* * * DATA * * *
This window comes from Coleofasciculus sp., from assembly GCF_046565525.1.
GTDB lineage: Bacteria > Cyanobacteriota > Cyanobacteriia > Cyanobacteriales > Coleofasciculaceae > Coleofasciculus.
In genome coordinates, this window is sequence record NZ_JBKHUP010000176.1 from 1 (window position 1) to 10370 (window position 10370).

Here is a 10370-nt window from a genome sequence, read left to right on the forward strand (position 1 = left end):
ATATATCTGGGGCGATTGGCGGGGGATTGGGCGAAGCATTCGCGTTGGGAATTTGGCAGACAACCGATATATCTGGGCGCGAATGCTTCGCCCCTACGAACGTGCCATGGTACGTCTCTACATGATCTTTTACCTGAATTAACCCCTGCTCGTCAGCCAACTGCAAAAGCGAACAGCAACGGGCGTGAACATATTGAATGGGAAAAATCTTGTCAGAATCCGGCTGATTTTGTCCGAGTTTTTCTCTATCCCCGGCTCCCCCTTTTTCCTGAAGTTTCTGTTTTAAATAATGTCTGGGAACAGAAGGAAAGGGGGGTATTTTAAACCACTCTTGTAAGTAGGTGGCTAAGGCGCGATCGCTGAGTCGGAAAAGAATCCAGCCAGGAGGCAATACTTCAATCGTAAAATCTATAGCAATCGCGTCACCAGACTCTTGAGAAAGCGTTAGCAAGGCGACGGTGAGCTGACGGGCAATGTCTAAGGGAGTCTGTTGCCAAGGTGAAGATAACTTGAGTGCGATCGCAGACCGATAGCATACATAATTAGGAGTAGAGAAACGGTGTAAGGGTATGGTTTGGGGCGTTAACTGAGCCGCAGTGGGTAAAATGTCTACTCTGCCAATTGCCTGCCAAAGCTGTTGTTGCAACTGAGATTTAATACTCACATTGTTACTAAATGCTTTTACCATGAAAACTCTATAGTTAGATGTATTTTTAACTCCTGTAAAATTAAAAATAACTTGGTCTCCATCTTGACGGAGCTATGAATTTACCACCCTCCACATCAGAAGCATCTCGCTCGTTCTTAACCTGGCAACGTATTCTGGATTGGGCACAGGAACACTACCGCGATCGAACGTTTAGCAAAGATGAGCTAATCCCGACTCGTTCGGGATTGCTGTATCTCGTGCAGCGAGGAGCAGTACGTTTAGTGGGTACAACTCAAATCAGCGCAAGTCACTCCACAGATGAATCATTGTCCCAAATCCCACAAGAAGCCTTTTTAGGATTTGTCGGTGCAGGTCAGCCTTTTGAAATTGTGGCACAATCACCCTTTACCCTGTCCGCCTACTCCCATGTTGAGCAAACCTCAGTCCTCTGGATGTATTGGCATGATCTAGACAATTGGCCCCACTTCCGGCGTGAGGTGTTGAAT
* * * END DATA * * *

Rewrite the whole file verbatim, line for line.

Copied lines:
This window comes from Coleofasciculus sp., from assembly GCF_046565525.1.
GTDB lineage: Bacteria > Cyanobacteriota > Cyanobacteriia > Cyanobacteriales > Coleofasciculaceae > Coleofasciculus.
In genome coordinates, this window is sequence record NZ_JBKHUP010000176.1 from 1 (window position 1) to 10370 (window position 10370).

Here is a 10370-nt window from a genome sequence, read left to right on the forward strand (position 1 = left end):
ATATATCTGGGGCGATTGGCGGGGGATTGGGCGAAGCATTCGCGTTGGGAATTTGGCAGACAACCGATATATCTGGGCGCGAATGCTTCGCCCCTACGAACGTGCCATGGTACGTCTCTACATGATCTTTTACCTGAATTAACCCCTGCTCGTCAGCCAACTGCAAAAGCGAACAGCAACGGGCGTGAACATATTGAATGGGAAAAATCTTGTCAGAATCCGGCTGATTTTGTCCGAGTTTTTCTCTATCCCCGGCTCCCCCTTTTTCCTGAAGTTTCTGTTTTAAATAATGTCTGGGAACAGAAGGAAAGGGGGGTATTTTAAACCACTCTTGTAAGTAGGTGGCTAAGGCGCGATCGCTGAGTCGGAAAAGAATCCAGCCAGGAGGCAATACTTCAATCGTAAAATCTATAGCAATCGCGTCACCAGACTCTTGAGAAAGCGTTAGCAAGGCGACGGTGAGCTGACGGGCAATGTCTAAGGGAGTCTGTTGCCAAGGTGAAGATAACTTGAGTGCGATCGCAGACCGATAGCATACATAATTAGGAGTAGAGAAACGGTGTAAGGGTATGGTTTGGGGCGTTAACTGAGCCGCAGTGGGTAAAATGTCTACTCTGCCAATTGCCTGCCAAAGCTGTTGTTGCAACTGAGATTTAATACTCACATTGTTACTAAATGCTTTTACCATGAAAACTCTATAGTTAGATGTATTTTTAACTCCTGTAAAATTAAAAATAACTTGGTCTCCATCTTGACGGAGCTATGAATTTACCACCCTCCACATCAGAAGCATCTCGCTCGTTCTTAACCTGGCAACGTATTCTGGATTGGGCACAGGAACACTACCGCGATCGAACGTTTAGCAAAGATGAGCTAATCCCGACTCGTTCGGGATTGCTGTATCTCGTGCAGCGAGGAGCAGTACGTTTAGTGGGTACAACTCAAATCAGCGCAAGTCACTCCACAGATGAATCATTGTCCCAAATCCCACAAGAAGCCTTTTTAGGATTTGTCGGTGCAGGTCAGCCTTTTGAAATTGTGGCACAATCACCCTTTACCCTGTCCGCCTACTCCCATGTTGAGCAAACCTCAGTCCTCTGGATGTATTGGCATGATCTAGACAATTGGCCCCACTTCCGGCGTGAGGTGTTGAAT